I wouldn’t mind setting up a scenario and playing it once with Bolt Action and the again with Force on Force to see how the two compare…

Thanks to Chrisitian for reading the rules and setting up a game for us.

Coming soon on Tim’s Miniature Wargaming Blog:

Some painting I’ve done over the last few days; WW2 Germans, Mmodern Africans, etc.. 


  1. This rulebook is really good, Tim. I have played now three games in my local Club and all of them have been very interesting.

  2. Ok, that went pretty smoothly, but there are a number of things I want to change before we try it again.

    Ranges need to be looked at, although I think using smaller teams will help a bit here. In terms of the scenario, it did what was wanted, ie the 2 sides out of rifle but in MG range. But the problem still remains that an infantryman can move 1/2 the effective range of his weapon in 1 turn.

    I way overpowered the smoke. For starters I ignored the lt mtr range, which helped the allies. Second, the smoke was just too big. Either we should have adopted the FoF mechanic, or only made it a 1 inch effect (sighting modifier) vice 2 inch (totally blocks LOS). You would have taken longer to block LOS, allowing Rick to readjust position.

    I needed to adjust the bocage sharply. I think making it hard cover all round, and then adding a further bonus for being dug in would have made it more realistic. Also treating it as an obstacle would have helped as well, instead of impassable.

    I was guardedly optimistic that the points totals actually seemed to work fairly well. The Cdns were roughly 2:1 in points over the SS, and the result showed it, especially since I softened the effect of the cover.

    So what worked? I like the initiative, orders, and pinning system quite a bit. Gary and Tim used very effective tactics that did not leave poor Rick with many options at all. I thought the hidden ambush and dummy positions worked pretty well, and would have been even better with a turn limit to further rush the Cdns.

    On the whole, I think this system might be more optimized for closer terrain, especially as regards the infantry rules. Let's face it, leg infantry crossing an open field is not great for the poor attackers.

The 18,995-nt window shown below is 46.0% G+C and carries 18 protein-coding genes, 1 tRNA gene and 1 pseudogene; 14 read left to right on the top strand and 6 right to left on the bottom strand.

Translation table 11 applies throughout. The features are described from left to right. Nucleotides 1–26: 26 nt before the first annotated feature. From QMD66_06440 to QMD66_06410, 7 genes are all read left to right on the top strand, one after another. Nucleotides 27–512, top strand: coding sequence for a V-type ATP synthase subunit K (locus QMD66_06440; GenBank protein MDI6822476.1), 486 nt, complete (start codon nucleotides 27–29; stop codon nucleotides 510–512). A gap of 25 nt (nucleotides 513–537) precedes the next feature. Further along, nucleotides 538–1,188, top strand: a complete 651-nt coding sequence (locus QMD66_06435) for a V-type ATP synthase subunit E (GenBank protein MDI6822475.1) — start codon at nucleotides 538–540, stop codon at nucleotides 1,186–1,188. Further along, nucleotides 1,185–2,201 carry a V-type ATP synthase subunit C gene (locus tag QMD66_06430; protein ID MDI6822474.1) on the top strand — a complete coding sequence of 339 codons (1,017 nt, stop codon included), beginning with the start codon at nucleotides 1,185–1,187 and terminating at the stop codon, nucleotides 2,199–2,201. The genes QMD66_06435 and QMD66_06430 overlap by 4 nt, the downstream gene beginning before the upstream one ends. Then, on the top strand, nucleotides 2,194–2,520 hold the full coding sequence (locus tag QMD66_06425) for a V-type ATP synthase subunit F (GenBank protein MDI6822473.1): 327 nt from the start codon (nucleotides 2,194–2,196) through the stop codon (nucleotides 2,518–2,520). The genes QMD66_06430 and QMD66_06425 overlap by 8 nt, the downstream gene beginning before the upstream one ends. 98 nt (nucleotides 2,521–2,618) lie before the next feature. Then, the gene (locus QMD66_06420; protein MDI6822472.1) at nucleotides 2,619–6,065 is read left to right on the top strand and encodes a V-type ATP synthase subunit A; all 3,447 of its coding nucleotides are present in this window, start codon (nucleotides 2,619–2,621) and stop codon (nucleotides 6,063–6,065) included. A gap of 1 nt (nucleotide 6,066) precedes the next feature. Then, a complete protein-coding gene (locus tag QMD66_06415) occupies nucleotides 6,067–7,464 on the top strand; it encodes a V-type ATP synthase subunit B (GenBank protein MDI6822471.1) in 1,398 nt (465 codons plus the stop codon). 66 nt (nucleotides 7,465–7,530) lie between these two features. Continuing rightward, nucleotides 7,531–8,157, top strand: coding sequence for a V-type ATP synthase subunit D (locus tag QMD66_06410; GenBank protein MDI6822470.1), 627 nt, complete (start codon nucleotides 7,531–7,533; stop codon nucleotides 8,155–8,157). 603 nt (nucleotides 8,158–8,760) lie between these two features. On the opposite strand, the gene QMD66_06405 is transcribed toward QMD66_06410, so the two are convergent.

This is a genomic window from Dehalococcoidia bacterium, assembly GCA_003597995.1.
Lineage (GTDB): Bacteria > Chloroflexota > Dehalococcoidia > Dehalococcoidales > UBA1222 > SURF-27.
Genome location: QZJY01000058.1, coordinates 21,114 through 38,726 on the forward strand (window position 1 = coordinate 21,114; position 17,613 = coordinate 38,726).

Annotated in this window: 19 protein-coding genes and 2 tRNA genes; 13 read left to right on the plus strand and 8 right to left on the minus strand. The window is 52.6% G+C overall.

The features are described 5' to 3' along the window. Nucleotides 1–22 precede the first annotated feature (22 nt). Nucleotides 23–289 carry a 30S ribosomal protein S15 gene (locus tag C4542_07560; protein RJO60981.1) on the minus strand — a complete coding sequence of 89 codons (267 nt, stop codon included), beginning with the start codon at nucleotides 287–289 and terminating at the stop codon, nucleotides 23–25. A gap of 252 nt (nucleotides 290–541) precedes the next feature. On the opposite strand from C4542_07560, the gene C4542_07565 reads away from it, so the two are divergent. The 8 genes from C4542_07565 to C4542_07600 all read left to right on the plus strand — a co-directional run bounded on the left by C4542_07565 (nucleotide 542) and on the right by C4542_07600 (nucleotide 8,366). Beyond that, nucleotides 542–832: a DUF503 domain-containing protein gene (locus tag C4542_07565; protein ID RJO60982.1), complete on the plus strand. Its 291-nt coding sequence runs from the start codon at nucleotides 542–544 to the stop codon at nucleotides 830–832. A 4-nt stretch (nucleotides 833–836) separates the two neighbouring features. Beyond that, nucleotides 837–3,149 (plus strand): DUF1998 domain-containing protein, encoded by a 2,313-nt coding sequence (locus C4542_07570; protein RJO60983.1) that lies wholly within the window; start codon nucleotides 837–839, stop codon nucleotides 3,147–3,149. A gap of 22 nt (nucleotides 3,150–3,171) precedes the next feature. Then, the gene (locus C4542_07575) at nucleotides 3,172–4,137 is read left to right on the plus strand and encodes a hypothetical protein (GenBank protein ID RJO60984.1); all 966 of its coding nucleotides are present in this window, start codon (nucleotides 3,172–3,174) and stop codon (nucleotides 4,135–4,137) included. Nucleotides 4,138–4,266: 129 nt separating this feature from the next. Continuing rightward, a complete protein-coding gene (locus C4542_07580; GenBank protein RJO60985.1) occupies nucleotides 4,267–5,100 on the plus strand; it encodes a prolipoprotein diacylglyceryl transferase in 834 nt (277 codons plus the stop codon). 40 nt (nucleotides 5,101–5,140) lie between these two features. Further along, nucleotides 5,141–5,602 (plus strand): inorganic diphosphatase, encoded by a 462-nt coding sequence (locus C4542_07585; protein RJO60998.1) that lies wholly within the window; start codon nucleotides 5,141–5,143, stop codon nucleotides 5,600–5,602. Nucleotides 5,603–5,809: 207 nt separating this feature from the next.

So smaller teams, increased ranges (or slower movement?), nerf the smoke, a bit better force balance, actually use the as-written terrain rule, and a turn limit, and this would have been a really good scenario.

    For next time, I think we will go with the same basic idea in terms of force selection, plus tanks and AT assets. I need to readjust my map, however...

    1. Dude, you're as bad as Gary. One game and you already wan to make major changes..!?

      I'm no Rick Priestly apologist, but I generally think a rule set should be given a chance. Play the game - the way it was actually meant to be played (i.e. using a scenario from the book - if there are any) - a couple times before tweaking.

      I am reminded of that scene from Aliens where they're in the operations room and the aliens are making their final assault and Hudson is counting down their distance and hicks says "That can't be, that's inside the room..." and Hudson says "It's reading right, man..." and Hicks says "Well maybe YOUR not reading IT right!"

      Maybe WE just weren't playing it right - I know we made a lot of mistakes. Maybe it's more a scenario design issue than a rules issue - not meaning to be critical of your scenario here - good scenario design it tough (believe me, I KNOW!) Look how many games I've run and for some systems that I've played dozens of times I still haven't got my head around how to design a good scenario. Usually my savage worlds tabletop games work out - but that's because I've played it HUNDREDS of times - I've got a pretty good sense of how to make a balanced, fun scenario.

      I say we actually try a couple of the canned scenarios right out of the box with the rules as written before we go changing things.

      If a system is really so broken that it needs immediate tweaking I say put it down and walk away. There's gotta be better stuff out there.

  3. Ok, I have been faffing about on the BA forums, and find that I am not the only one that has issues with the range and movement rate scaling. A large segment of opinion points out that if one has more terrain, the issue goes away, problem solved. However, I think that this is a bit unsatisfactory, and indicative of a bit of a broken system. I would suggest two possible fixes, to be used either separately or in tandem. First, we could extend ranges by 50%, and introduce a further -1 to hit at "long" range. This would push rifles out to 36", but at -1 from 12" to 24", and -2 from 24" to 36". Secondly, we could reduce movement by 33% all round, so infantry movement would be 4"/8" instead of 6"/12". This would mean that it would take 3 moves to close from max range vice 2, or 4 moves if we adopt the longer ranges as well. Thinking about it, I believe that the first option (only) is the more effective. It allows for use of more open spaces without slowing the game down too much. Thoughts?

  4. LOL - Ok, maybe we will give a canned scenario a shot, and see how it works.